The emergence of COVID-19 in 2020 affected millions of students and teachers around the world.
In the Philippines, the pandemic further exacerbated already existing challenges in the country’s education governance. For example, lockdowns related to COVID-19 forced schools to close and shift to distance learning, leaving even more students struggling to get access to education.
Enrollment dropped in the first year of the pandemic, with only 26.2 million students enrolling (compared with 27.7 million for previous school year). The number of enrollees for the 2021–2022 school year only improved marginally to 27.3 million, which is still lower than the pre-pandemic figures.
Those students who can enroll in school, however, still face numerous difficulties. Likewise, teachers are expected to quickly adapt to new teaching modalities despite not having enough training, resources, and equipment, with many using their own resources to fill the gaps.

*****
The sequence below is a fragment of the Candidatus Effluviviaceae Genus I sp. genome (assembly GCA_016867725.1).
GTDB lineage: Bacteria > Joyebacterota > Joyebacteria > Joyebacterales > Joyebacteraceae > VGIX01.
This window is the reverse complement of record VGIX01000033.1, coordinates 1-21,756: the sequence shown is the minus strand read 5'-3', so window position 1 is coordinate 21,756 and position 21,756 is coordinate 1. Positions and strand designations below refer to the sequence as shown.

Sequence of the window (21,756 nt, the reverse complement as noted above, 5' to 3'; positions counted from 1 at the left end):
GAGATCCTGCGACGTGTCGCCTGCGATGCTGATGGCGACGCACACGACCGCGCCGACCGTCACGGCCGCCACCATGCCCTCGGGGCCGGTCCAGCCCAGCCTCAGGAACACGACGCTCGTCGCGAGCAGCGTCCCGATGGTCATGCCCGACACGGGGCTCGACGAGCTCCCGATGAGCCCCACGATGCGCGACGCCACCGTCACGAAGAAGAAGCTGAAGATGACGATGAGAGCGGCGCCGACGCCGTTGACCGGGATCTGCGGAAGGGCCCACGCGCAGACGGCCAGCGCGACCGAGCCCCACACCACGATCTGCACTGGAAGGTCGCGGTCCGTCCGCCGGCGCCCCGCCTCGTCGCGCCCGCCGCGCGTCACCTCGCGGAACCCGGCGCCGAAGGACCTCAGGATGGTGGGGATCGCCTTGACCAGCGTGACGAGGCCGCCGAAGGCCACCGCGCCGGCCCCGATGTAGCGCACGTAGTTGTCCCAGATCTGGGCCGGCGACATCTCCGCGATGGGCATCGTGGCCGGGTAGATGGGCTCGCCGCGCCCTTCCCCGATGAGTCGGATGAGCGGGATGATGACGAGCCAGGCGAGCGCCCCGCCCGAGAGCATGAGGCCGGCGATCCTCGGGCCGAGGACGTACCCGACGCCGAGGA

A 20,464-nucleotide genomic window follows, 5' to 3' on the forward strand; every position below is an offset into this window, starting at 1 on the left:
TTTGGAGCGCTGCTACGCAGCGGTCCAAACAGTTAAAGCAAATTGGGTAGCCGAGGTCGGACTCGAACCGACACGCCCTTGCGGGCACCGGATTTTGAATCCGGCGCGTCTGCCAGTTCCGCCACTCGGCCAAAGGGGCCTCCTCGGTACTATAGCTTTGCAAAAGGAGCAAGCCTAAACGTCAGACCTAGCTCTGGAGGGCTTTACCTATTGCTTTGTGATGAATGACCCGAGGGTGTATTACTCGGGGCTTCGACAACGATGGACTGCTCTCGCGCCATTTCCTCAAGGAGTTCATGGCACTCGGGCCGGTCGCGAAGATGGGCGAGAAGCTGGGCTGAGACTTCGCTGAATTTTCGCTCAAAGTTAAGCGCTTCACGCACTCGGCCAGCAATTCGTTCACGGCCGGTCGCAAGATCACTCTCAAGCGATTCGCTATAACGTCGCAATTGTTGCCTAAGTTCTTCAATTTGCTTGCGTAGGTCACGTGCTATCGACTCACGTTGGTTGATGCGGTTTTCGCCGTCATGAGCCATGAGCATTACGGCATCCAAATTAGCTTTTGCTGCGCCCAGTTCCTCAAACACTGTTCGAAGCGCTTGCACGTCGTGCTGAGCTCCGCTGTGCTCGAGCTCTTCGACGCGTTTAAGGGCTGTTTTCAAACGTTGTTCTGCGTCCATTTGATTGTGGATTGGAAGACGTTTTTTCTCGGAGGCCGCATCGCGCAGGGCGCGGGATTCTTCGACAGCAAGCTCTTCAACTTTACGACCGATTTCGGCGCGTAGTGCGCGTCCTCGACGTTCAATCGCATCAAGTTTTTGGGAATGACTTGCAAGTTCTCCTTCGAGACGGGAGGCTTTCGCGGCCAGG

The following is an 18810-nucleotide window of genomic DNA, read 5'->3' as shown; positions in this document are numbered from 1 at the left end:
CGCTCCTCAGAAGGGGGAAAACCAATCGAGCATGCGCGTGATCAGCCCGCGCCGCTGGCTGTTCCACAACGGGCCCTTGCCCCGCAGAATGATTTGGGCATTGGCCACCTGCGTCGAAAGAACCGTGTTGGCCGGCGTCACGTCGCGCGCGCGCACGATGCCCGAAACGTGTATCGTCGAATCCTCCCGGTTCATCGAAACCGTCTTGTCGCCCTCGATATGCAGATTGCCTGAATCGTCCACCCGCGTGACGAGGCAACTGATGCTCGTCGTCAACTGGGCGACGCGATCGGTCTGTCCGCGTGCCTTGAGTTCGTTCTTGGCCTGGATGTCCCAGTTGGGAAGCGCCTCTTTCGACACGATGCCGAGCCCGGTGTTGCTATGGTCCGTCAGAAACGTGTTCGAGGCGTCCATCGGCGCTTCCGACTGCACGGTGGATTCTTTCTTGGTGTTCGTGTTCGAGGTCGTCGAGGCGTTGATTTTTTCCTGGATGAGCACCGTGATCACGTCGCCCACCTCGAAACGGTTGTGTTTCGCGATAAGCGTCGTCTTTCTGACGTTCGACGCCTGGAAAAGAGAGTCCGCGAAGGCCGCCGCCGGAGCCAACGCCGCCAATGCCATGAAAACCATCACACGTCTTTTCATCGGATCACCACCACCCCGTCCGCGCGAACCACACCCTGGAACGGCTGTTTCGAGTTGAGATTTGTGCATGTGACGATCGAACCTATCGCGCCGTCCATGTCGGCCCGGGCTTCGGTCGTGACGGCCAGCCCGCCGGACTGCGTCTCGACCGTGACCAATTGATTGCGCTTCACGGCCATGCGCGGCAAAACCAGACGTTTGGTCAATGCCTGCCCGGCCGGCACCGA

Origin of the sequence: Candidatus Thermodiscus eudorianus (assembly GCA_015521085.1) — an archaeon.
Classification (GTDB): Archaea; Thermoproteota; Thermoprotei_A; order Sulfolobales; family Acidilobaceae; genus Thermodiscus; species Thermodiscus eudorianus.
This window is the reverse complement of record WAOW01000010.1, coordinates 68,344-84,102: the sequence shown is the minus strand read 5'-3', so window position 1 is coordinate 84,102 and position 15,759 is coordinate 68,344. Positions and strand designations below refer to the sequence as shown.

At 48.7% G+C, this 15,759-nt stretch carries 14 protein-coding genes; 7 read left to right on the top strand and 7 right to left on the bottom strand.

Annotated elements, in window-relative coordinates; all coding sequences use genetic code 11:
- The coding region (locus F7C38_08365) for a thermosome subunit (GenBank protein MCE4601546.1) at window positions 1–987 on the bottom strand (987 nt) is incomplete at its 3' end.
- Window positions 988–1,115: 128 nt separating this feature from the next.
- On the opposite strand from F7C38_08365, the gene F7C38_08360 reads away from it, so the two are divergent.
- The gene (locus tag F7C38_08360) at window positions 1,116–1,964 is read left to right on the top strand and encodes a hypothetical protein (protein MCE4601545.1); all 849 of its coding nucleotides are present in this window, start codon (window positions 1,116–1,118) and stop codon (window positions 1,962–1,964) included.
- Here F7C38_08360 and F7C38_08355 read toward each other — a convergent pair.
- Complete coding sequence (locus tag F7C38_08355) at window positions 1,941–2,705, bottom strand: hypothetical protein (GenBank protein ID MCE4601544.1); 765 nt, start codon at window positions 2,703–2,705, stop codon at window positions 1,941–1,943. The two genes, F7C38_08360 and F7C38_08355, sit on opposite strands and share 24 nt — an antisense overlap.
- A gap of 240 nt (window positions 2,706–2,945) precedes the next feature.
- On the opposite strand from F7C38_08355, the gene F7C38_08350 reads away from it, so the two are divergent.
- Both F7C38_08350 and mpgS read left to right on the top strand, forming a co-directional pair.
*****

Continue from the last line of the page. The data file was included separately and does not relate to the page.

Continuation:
These issues have greatly affected the mental well-being of students and teachers, who are unprepared and ill-equipped to deal with the rapid and drastic changes resulting from the pandemic.
While the Department of Education (DepEd) has made efforts to address these problems through its Basic Education Learning Continuity Plan (BE-LCP), its challenges, including a budget that isn’t fully responsive to the crisis, have made it harder to ensure that Filipino students receive quality education.
Empowering rights holders through social accountability
To help address these challenging situation, the Center for Youth Advocacy and Networking (CYAN), together with Government Watch (G-Watch), is implementing the MultiplY-Ed Project, with the support of Education Out Loud.
MultiplY-Ed is a youth-led multi-sectoral and multilevel project for monitoring of education policies to improve transparency, participation and accountability in education governance. In particular, it aims to monitor the implementation of learning continuity plans for senior high schools and the transition to face-to-face classes post-COVID focusing on three education services: curriculum and learning resource, teachers’ training and access to education during the pandemic.
Youth, parents, teachers and non-teaching staff receive training on easy-to-use tools that they can use to monitor government service delivery and to generate data to inform policy advocacy.
Furthermore, this approach also creates a citizenry that is informed, organized and capacitated in holding duty bearers to account and making them respond to peoples’ demands.